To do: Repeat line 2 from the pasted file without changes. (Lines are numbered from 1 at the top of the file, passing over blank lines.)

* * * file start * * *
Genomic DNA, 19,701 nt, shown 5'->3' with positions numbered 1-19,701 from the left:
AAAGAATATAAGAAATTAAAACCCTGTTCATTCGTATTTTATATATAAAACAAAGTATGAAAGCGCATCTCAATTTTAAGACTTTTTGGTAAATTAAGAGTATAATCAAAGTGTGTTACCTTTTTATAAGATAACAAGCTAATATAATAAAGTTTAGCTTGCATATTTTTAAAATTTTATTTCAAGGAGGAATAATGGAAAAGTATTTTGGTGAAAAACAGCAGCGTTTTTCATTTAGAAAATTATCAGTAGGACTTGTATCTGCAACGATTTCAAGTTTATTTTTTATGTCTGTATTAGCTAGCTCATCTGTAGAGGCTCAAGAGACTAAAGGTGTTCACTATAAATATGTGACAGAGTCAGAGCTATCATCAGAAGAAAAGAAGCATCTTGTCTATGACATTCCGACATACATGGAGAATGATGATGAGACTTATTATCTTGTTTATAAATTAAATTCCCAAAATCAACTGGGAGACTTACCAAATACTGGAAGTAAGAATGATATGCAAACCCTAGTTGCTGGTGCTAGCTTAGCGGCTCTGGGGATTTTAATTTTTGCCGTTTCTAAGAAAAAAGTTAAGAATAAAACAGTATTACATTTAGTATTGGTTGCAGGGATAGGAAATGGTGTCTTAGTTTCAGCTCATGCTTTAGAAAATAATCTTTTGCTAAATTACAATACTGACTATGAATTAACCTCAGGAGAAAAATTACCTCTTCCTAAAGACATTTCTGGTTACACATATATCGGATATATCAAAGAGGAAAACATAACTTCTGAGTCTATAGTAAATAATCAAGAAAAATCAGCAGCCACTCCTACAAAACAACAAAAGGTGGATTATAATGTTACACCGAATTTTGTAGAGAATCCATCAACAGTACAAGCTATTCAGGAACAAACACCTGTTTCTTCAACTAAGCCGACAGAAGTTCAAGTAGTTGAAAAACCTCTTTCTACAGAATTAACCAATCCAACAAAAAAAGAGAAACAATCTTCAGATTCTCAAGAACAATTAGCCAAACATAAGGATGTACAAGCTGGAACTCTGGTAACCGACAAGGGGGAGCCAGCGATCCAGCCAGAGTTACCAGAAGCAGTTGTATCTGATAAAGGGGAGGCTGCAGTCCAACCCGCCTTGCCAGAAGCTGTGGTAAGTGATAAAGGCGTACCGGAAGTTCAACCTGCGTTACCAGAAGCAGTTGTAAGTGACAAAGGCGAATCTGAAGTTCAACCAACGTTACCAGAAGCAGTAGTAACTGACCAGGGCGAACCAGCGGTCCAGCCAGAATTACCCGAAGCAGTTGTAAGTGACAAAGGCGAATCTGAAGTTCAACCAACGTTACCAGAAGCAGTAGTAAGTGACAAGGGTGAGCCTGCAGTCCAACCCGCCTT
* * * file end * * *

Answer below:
AAAGAATATAAGAAATTAAAACCCTGTTCATTCGTATTTTATATATAAAACAAAGTATGAAAGCGCATCTCAATTTTAAGACTTTTTGGTAAATTAAGAGTATAATCAAAGTGTGTTACCTTTTTATAAGATAACAAGCTAATATAATAAAGTTTAGCTTGCATATTTTTAAAATTTTATTTCAAGGAGGAATAATGGAAAAGTATTTTGGTGAAAAACAGCAGCGTTTTTCATTTAGAAAATTATCAGTAGGACTTGTATCTGCAACGATTTCAAGTTTATTTTTTATGTCTGTATTAGCTAGCTCATCTGTAGAGGCTCAAGAGACTAAAGGTGTTCACTATAAATATGTGACAGAGTCAGAGCTATCATCAGAAGAAAAGAAGCATCTTGTCTATGACATTCCGACATACATGGAGAATGATGATGAGACTTATTATCTTGTTTATAAATTAAATTCCCAAAATCAACTGGGAGACTTACCAAATACTGGAAGTAAGAATGATATGCAAACCCTAGTTGCTGGTGCTAGCTTAGCGGCTCTGGGGATTTTAATTTTTGCCGTTTCTAAGAAAAAAGTTAAGAATAAAACAGTATTACATTTAGTATTGGTTGCAGGGATAGGAAATGGTGTCTTAGTTTCAGCTCATGCTTTAGAAAATAATCTTTTGCTAAATTACAATACTGACTATGAATTAACCTCAGGAGAAAAATTACCTCTTCCTAAAGACATTTCTGGTTACACATATATCGGATATATCAAAGAGGAAAACATAACTTCTGAGTCTATAGTAAATAATCAAGAAAAATCAGCAGCCACTCCTACAAAACAACAAAAGGTGGATTATAATGTTACACCGAATTTTGTAGAGAATCCATCAACAGTACAAGCTATTCAGGAACAAACACCTGTTTCTTCAACTAAGCCGACAGAAGTTCAAGTAGTTGAAAAACCTCTTTCTACAGAATTAACCAATCCAACAAAAAAAGAGAAACAATCTTCAGATTCTCAAGAACAATTAGCCAAACATAAGGATGTACAAGCTGGAACTCTGGTAACCGACAAGGGGGAGCCAGCGATCCAGCCAGAGTTACCAGAAGCAGTTGTATCTGATAAAGGGGAGGCTGCAGTCCAACCCGCCTTGCCAGAAGCTGTGGTAAGTGATAAAGGCGTACCGGAAGTTCAACCTGCGTTACCAGAAGCAGTTGTAAGTGACAAAGGCGAATCTGAAGTTCAACCAACGTTACCAGAAGCAGTAGTAACTGACCAGGGCGAACCAGCGGTCCAGCCAGAATTACCCGAAGCAGTTGTAAGTGACAAAGGCGAATCTGAAGTTCAACCAACGTTACCAGAAGCAGTAGTAAGTGACAAGGGTGAGCCTGCAGTCCAACCCGCCTT